How are the waste management procedures improved over the years for the nuclear reactors? originally appeared on Quora: the place to gain and share knowledge, empowering people to learn from others and better understand the world.
Nuclear waste was initially removed from the reactors and placed in cooling pools. A typical fuel assembly (weighing under a ton) produces between 250 and 500 watts of heat until the short-lived radioactivity dies off. (These are primarily Sr-90 and Cs-137, both of which have 30-year half-lives.)
The Department of Energy planned to transfer all this waste to a permanent disposal facility at Yucca Mountain, Nevada, by 1998. The facility ran into technical problems (ground water was leaking into the storage chambers) and state opposition (even though the local communities were amenable); Senator Harry Reid convinced many people in Nevada that this was an example of the rest of the US treating Nevada as a garbage dump. Reid convinced President Barack Obama to shut down the Yucca facility shortly after Obama was elected President.
Several Republicans now want to reopen Yucca, but doing so will be expensive. The Office of Management and Budget (OMB) estimates that storing waste there will cost $96 billion.
A temporary alternative to pools has been found. It is called dry cask storage. Once the fuel has cooled a bit, it can be put into large metal and concrete casks. It is meant to offer secure storage above or just below the ground. It is meant to be “interim” storage, not permanent; it will hold the waste for several decades while the US develops a permanent “geologic” storage method. These casks are tough; an airplane or tornado can hit one of these dry casks without releasing any of the nuclear waste. I am convinced that these casks are tough enough to withstand anything that might hit them, including attempts by terrorists to steal nuclear material.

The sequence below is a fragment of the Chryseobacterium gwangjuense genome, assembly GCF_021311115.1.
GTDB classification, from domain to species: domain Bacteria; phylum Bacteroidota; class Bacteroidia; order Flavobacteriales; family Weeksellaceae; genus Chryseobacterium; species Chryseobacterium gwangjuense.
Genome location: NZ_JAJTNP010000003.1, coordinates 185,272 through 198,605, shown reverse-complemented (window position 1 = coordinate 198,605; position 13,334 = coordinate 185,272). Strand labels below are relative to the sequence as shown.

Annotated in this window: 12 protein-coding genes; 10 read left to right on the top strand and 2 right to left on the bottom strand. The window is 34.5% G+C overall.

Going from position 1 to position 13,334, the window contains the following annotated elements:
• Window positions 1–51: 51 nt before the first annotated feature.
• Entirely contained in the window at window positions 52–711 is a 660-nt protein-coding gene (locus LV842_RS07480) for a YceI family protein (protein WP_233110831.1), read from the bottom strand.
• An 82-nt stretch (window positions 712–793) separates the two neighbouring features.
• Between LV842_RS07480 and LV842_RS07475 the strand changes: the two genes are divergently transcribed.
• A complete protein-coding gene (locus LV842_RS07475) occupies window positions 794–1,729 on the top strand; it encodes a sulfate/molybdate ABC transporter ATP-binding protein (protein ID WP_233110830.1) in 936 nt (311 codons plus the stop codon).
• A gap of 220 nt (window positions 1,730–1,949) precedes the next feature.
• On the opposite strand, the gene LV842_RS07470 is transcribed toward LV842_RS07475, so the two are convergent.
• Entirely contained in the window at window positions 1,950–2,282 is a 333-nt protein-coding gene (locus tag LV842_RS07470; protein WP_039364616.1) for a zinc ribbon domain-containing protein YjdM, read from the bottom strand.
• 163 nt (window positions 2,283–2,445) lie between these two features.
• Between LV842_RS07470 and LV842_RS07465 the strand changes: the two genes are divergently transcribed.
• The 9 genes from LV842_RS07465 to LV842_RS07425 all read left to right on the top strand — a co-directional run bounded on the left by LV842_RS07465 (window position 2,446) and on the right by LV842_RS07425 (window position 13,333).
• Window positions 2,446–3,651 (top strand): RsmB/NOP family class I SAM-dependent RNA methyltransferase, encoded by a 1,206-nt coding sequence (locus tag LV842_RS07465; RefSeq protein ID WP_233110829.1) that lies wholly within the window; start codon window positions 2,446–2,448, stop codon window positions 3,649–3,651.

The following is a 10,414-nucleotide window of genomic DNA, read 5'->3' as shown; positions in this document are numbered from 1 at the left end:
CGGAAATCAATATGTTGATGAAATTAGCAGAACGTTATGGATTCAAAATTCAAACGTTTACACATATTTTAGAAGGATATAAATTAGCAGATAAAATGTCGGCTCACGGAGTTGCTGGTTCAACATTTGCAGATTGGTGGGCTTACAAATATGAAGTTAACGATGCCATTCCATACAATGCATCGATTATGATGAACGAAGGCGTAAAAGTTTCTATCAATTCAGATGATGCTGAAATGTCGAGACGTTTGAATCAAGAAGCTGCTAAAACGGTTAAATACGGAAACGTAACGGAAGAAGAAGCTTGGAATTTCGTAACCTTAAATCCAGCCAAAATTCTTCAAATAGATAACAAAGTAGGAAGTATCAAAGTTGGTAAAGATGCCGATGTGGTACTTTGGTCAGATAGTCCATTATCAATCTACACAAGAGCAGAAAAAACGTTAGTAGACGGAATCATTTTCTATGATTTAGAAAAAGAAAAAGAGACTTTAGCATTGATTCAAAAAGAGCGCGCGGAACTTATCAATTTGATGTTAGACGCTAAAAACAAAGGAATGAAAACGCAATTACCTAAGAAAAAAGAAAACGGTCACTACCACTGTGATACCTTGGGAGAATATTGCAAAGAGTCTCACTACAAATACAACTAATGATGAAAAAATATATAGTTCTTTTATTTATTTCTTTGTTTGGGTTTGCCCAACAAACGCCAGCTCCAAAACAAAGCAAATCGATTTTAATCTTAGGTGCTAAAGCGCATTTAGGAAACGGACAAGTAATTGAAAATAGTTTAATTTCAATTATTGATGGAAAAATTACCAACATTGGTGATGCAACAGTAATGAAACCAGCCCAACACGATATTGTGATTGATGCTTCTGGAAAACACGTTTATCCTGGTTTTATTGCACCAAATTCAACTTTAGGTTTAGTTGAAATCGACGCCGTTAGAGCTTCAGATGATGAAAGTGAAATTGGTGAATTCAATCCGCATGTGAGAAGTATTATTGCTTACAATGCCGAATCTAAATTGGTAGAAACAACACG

Some organizations are opposed to any kind of disposal method. The Sierra Club, for example, opposes and will oppose all ideas for permanent disposal until the United States has officially decided to terminate all use of nuclear reactors for power generation.
Others worry that the dry cask storage will become permanent, since they are pessimistic about the security of putting the waste deep into the ground.
My own feeling is that nuclear power is one of the three essential components of clean energy to fight and stop global warming. The other two parts of this triad are energy conservation (the cleanest kind of energy of all) and natural gas, a good bridging fuel (it emits half of the carbon dioxide of coal).
Of course, regardless of whether you like nuclear power, the fact is that we have accumulated 70 thousand tons of spent nuclear fuel already. We have to do something with this. Even if we “burn it up” in 4th generation nuclear reactors, those do not reduce the short-lived waste, waste that is intensively radioactive for hundreds of years. We need a disposal method. Obama created a “blue ribbon panel” to look at this issue, and they concluded that deep geologic storage of some kind is the only reasonable choice.
Dry cask storage will work well until we develop deep geologic disposal methods. Remember—the ground is already radioactive. When we remove uranium from the ground (for nuclear reactors) we have reduced the radioactivity there; if we put back the spent nuclear fuel, we can put it in locations that have far less access to the surface than did the original uranium.
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